Act Wicked About the Last Company
Many interviewers will ask why candidates are looking to leave their current job, but this is not an invitation to describe in detail why the last job was flawed and such a bad experience. Doing so can make a candidate seem too negative and like they aren’t team players. One way to answer is to focus on how the current role doesn’t offer the means to pursue your long-term career goals.
Focus Too Much on the Candy...aka the Perks
Compensation, benefits, and other perks like paid time off are crucial to know about when considering a job offer, but they aren’t appropriate to discuss in the first or even second interview. These interviews are for the company to learn about the candidate and vice versa, so use this valuable time to highlight strengths and skills, ask important questions, and decide if the company is first a good fit without all the perks.
Interviews can be intimidating, and many candidates have the impulse to blur the truth about professional experience and qualifications. But it’s more important to be honest than to be impressive in an interview because companies are looking for a good fit above almost everything else. It’s okay to not be the perfect candidate for every position because it’s more important to be the perfect candidate when the right company comes along.
Many companies have casual dress codes, but during an interview it’s still important to look sharp, even if interviewing virtually. Make sure your clothing is unwrinkled and business appropriate, and your background is professional and mess free. No matter how casual the company may seem, looking professional for an interview shows the interviewer how important the interview is to you.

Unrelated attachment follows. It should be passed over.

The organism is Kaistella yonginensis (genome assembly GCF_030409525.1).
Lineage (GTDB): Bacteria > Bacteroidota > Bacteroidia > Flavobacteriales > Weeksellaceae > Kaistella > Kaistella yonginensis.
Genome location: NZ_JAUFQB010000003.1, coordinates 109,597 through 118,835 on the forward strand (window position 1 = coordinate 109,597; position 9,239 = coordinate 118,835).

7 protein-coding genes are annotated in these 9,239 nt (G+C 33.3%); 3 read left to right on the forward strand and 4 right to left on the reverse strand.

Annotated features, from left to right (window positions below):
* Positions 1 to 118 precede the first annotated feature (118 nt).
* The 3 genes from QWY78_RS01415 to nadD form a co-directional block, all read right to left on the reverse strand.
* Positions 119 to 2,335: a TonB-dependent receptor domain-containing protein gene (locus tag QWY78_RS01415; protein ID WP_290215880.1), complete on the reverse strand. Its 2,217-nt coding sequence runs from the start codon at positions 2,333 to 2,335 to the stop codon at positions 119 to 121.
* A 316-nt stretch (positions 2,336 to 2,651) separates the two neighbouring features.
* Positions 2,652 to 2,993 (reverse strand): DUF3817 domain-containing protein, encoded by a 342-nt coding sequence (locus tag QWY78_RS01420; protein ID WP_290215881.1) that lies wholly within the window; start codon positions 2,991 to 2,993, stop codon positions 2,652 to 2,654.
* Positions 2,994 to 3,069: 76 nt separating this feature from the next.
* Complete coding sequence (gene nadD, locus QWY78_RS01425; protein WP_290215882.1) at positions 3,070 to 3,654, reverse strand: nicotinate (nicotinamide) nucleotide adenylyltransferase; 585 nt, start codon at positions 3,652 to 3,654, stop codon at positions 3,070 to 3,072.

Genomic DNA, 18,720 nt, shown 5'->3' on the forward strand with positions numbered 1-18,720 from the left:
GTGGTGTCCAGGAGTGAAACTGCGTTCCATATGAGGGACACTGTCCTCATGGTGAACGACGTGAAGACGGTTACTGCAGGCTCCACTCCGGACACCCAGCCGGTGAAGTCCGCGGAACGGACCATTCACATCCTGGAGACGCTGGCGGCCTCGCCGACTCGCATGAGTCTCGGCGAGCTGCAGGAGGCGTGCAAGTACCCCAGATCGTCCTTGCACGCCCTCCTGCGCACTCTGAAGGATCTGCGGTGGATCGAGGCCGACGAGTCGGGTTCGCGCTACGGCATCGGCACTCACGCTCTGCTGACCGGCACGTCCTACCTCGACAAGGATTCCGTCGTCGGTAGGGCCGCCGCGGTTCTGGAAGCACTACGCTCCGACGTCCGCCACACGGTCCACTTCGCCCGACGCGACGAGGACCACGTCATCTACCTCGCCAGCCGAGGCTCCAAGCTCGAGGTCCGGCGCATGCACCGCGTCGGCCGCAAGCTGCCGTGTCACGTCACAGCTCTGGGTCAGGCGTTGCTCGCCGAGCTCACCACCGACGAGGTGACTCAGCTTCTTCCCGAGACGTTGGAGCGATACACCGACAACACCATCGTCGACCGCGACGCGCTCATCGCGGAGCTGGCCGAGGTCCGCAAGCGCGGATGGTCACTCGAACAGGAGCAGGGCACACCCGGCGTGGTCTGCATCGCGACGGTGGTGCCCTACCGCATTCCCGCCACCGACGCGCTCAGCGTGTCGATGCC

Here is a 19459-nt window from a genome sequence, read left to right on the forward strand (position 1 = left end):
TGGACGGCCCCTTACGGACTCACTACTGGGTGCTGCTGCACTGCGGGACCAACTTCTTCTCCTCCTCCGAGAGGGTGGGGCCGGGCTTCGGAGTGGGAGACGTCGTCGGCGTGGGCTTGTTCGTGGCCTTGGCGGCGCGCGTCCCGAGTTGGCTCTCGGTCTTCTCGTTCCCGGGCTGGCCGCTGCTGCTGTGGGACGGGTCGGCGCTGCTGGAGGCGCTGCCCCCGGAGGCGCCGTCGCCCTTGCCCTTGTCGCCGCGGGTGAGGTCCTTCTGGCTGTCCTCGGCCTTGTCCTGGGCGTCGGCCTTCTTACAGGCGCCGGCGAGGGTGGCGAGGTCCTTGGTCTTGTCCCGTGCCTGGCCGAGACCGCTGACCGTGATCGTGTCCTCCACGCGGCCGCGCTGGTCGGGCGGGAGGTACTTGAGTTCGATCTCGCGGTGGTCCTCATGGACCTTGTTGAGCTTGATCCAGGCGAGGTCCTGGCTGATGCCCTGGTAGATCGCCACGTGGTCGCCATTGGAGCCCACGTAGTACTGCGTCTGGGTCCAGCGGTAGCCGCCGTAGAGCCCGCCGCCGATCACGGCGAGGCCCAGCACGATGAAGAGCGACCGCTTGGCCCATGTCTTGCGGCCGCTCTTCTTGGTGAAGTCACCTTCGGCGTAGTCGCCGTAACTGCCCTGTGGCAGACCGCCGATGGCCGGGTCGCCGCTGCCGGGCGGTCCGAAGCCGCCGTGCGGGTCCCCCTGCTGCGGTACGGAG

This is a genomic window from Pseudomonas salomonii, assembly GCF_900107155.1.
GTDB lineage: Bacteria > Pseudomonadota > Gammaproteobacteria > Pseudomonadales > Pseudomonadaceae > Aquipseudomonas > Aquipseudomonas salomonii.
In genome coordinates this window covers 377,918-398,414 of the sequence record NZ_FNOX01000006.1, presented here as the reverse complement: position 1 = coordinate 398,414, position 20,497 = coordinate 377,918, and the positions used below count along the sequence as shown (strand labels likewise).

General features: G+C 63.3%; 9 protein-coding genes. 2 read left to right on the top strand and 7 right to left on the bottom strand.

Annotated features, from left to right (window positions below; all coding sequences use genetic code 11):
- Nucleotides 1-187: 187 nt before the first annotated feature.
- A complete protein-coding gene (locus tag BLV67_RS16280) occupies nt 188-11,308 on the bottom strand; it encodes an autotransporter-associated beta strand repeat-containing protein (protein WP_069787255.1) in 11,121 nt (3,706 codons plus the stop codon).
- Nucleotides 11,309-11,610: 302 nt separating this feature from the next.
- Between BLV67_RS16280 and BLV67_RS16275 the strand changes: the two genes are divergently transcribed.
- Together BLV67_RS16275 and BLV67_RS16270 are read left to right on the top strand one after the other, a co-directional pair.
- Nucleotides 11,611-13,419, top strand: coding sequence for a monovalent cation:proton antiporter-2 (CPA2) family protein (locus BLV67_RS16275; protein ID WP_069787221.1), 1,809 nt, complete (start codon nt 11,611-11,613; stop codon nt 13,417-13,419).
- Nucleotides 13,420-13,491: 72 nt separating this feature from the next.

Stay in the Dark
No matter what a candidate’s resume looks like, they probably won’t have a great interview if they don’t know anything about the company or the position they’re interviewing for. Doing thorough research beforehand demonstrates interest, commitment, and the ability to prepare when it counts. Ask questions about more than just what the company does or what the position entails; have at least five questions ready which dig deeper into the company’s values, mission, and future plans. Research the company’s industry and inquire about where they see themselves compared to their competitors. Ask what their growth plan is for the next five to 10 years and ask how they plan to accomplish it. Insightful, thought-provoking questions like these are an easy way to impress hiring managers.
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